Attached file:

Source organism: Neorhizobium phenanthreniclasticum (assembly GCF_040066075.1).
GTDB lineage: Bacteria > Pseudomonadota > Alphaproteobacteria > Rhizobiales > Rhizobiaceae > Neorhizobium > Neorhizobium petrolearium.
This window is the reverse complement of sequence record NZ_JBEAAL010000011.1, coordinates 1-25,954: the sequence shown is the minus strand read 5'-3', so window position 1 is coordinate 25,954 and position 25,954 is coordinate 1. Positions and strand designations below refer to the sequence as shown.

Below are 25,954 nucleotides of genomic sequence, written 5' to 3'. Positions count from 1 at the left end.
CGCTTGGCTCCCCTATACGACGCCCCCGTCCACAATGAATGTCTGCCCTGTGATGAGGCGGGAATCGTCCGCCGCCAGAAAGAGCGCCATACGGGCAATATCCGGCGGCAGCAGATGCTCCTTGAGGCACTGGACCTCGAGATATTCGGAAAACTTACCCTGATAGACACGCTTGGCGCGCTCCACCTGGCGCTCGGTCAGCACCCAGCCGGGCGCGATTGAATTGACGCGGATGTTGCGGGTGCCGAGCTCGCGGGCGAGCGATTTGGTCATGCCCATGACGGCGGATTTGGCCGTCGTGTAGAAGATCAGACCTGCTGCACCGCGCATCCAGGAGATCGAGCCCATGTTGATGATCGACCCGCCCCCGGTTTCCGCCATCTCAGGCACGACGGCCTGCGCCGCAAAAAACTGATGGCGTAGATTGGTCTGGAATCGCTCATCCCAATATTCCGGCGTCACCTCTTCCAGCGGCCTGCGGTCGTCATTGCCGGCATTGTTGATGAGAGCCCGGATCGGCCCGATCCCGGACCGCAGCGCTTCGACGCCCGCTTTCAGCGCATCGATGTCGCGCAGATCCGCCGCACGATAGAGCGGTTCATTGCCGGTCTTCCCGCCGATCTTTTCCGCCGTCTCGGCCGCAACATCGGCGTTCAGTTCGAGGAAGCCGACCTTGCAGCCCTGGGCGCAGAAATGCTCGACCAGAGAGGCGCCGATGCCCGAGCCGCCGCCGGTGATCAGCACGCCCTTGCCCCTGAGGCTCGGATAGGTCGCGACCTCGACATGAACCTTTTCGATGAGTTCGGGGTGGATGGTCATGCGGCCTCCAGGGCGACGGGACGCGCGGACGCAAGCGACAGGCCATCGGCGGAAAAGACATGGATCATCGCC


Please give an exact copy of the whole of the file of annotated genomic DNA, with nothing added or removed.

Source organism: Neorhizobium phenanthreniclasticum (assembly GCF_040066075.1).
GTDB lineage: Bacteria > Pseudomonadota > Alphaproteobacteria > Rhizobiales > Rhizobiaceae > Neorhizobium > Neorhizobium petrolearium.
This window is the reverse complement of sequence record NZ_JBEAAL010000011.1, coordinates 1-25,954: the sequence shown is the minus strand read 5'-3', so window position 1 is coordinate 25,954 and position 25,954 is coordinate 1. Positions and strand designations below refer to the sequence as shown.

Below are 25,954 nucleotides of genomic sequence, written 5' to 3'. Positions count from 1 at the left end.
CGCTTGGCTCCCCTATACGACGCCCCCGTCCACAATGAATGTCTGCCCTGTGATGAGGCGGGAATCGTCCGCCGCCAGAAAGAGCGCCATACGGGCAATATCCGGCGGCAGCAGATGCTCCTTGAGGCACTGGACCTCGAGATATTCGGAAAACTTACCCTGATAGACACGCTTGGCGCGCTCCACCTGGCGCTCGGTCAGCACCCAGCCGGGCGCGATTGAATTGACGCGGATGTTGCGGGTGCCGAGCTCGCGGGCGAGCGATTTGGTCATGCCCATGACGGCGGATTTGGCCGTCGTGTAGAAGATCAGACCTGCTGCACCGCGCATCCAGGAGATCGAGCCCATGTTGATGATCGACCCGCCCCCGGTTTCCGCCATCTCAGGCACGACGGCCTGCGCCGCAAAAAACTGATGGCGTAGATTGGTCTGGAATCGCTCATCCCAATATTCCGGCGTCACCTCTTCCAGCGGCCTGCGGTCGTCATTGCCGGCATTGTTGATGAGAGCCCGGATCGGCCCGATCCCGGACCGCAGCGCTTCGACGCCCGCTTTCAGCGCATCGATGTCGCGCAGATCCGCCGCACGATAGAGCGGTTCATTGCCGGTCTTCCCGCCGATCTTTTCCGCCGTCTCGGCCGCAACATCGGCGTTCAGTTCGAGGAAGCCGACCTTGCAGCCCTGGGCGCAGAAATGCTCGACCAGAGAGGCGCCGATGCCCGAGCCGCCGCCGGTGATCAGCACGCCCTTGCCCCTGAGGCTCGGATAGGTCGCGACCTCGACATGAACCTTTTCGATGAGTTCGGGGTGGATGGTCATGCGGCCTCCAGGGCGACGGGACGCGCGGACGCAAGCGACAGGCCATCGGCGGAAAAGACATGGATCATCGCC